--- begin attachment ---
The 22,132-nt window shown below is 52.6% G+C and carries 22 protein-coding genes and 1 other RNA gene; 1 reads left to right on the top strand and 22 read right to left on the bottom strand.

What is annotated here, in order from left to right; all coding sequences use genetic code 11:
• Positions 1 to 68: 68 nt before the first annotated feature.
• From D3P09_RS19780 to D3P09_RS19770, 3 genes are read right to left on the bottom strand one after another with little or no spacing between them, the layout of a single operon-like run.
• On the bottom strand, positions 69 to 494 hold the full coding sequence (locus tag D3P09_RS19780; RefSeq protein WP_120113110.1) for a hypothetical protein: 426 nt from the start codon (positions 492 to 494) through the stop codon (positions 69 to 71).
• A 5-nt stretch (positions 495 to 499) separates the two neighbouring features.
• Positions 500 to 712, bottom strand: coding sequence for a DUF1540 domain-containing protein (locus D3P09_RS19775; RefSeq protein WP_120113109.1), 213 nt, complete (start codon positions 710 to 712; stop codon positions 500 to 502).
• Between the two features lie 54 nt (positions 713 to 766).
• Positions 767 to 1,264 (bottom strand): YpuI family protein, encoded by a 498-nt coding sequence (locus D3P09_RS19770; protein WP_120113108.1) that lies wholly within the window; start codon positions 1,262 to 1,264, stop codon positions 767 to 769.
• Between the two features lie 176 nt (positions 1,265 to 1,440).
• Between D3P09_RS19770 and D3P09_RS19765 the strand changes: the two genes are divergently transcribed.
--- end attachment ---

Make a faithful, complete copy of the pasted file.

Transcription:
The 22,132-nt window shown below is 52.6% G+C and carries 22 protein-coding genes and 1 other RNA gene; 1 reads left to right on the top strand and 22 read right to left on the bottom strand.

What is annotated here, in order from left to right; all coding sequences use genetic code 11:
• Positions 1 to 68: 68 nt before the first annotated feature.
• From D3P09_RS19780 to D3P09_RS19770, 3 genes are read right to left on the bottom strand one after another with little or no spacing between them, the layout of a single operon-like run.
• On the bottom strand, positions 69 to 494 hold the full coding sequence (locus tag D3P09_RS19780; RefSeq protein WP_120113110.1) for a hypothetical protein: 426 nt from the start codon (positions 492 to 494) through the stop codon (positions 69 to 71).
• A 5-nt stretch (positions 495 to 499) separates the two neighbouring features.
• Positions 500 to 712, bottom strand: coding sequence for a DUF1540 domain-containing protein (locus D3P09_RS19775; RefSeq protein WP_120113109.1), 213 nt, complete (start codon positions 710 to 712; stop codon positions 500 to 502).
• Between the two features lie 54 nt (positions 713 to 766).
• Positions 767 to 1,264 (bottom strand): YpuI family protein, encoded by a 498-nt coding sequence (locus D3P09_RS19770; protein WP_120113108.1) that lies wholly within the window; start codon positions 1,262 to 1,264, stop codon positions 767 to 769.
• Between the two features lie 176 nt (positions 1,265 to 1,440).
• Between D3P09_RS19770 and D3P09_RS19765 the strand changes: the two genes are divergently transcribed.